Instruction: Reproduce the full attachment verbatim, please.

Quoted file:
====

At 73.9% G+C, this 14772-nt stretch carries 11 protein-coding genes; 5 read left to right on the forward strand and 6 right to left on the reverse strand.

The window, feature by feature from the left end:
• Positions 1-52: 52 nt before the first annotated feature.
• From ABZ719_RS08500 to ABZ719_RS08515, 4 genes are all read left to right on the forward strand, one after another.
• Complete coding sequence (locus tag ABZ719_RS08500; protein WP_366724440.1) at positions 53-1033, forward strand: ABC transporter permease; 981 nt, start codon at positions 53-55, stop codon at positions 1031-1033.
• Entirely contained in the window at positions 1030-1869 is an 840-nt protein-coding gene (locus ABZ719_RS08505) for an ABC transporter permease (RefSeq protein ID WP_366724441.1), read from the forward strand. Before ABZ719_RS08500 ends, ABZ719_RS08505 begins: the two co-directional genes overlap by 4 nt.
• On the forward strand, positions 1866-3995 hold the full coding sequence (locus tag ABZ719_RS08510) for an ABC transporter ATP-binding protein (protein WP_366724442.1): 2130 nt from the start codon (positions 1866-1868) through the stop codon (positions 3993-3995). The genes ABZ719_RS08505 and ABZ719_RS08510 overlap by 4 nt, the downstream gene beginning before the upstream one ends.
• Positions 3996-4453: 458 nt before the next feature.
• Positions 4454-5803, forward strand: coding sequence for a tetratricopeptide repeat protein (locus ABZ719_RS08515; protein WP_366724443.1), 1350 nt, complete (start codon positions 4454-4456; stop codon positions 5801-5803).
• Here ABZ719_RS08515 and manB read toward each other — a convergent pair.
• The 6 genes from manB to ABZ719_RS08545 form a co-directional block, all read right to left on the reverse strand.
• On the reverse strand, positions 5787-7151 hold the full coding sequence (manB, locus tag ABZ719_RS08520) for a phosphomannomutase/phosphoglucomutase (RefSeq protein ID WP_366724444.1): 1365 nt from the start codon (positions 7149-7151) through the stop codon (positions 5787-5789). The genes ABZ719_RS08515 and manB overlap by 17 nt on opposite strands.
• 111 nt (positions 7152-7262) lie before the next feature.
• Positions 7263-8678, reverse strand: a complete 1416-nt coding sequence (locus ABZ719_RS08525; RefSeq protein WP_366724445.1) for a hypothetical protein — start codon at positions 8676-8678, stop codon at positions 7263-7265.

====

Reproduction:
At 73.9% G+C, this 14772-nt stretch carries 11 protein-coding genes; 5 read left to right on the forward strand and 6 right to left on the reverse strand.

The window, feature by feature from the left end:
• Positions 1-52: 52 nt before the first annotated feature.
• From ABZ719_RS08500 to ABZ719_RS08515, 4 genes are all read left to right on the forward strand, one after another.
• Complete coding sequence (locus tag ABZ719_RS08500; protein WP_366724440.1) at positions 53-1033, forward strand: ABC transporter permease; 981 nt, start codon at positions 53-55, stop codon at positions 1031-1033.
• Entirely contained in the window at positions 1030-1869 is an 840-nt protein-coding gene (locus ABZ719_RS08505) for an ABC transporter permease (RefSeq protein ID WP_366724441.1), read from the forward strand. Before ABZ719_RS08500 ends, ABZ719_RS08505 begins: the two co-directional genes overlap by 4 nt.
• On the forward strand, positions 1866-3995 hold the full coding sequence (locus tag ABZ719_RS08510) for an ABC transporter ATP-binding protein (protein WP_366724442.1): 2130 nt from the start codon (positions 1866-1868) through the stop codon (positions 3993-3995). The genes ABZ719_RS08505 and ABZ719_RS08510 overlap by 4 nt, the downstream gene beginning before the upstream one ends.
• Positions 3996-4453: 458 nt before the next feature.
• Positions 4454-5803, forward strand: coding sequence for a tetratricopeptide repeat protein (locus ABZ719_RS08515; protein WP_366724443.1), 1350 nt, complete (start codon positions 4454-4456; stop codon positions 5801-5803).
• Here ABZ719_RS08515 and manB read toward each other — a convergent pair.
• The 6 genes from manB to ABZ719_RS08545 form a co-directional block, all read right to left on the reverse strand.
• On the reverse strand, positions 5787-7151 hold the full coding sequence (manB, locus tag ABZ719_RS08520) for a phosphomannomutase/phosphoglucomutase (RefSeq protein ID WP_366724444.1): 1365 nt from the start codon (positions 7149-7151) through the stop codon (positions 5787-5789). The genes ABZ719_RS08515 and manB overlap by 17 nt on opposite strands.
• 111 nt (positions 7152-7262) lie before the next feature.
• Positions 7263-8678, reverse strand: a complete 1416-nt coding sequence (locus ABZ719_RS08525; RefSeq protein WP_366724445.1) for a hypothetical protein — start codon at positions 8676-8678, stop codon at positions 7263-7265.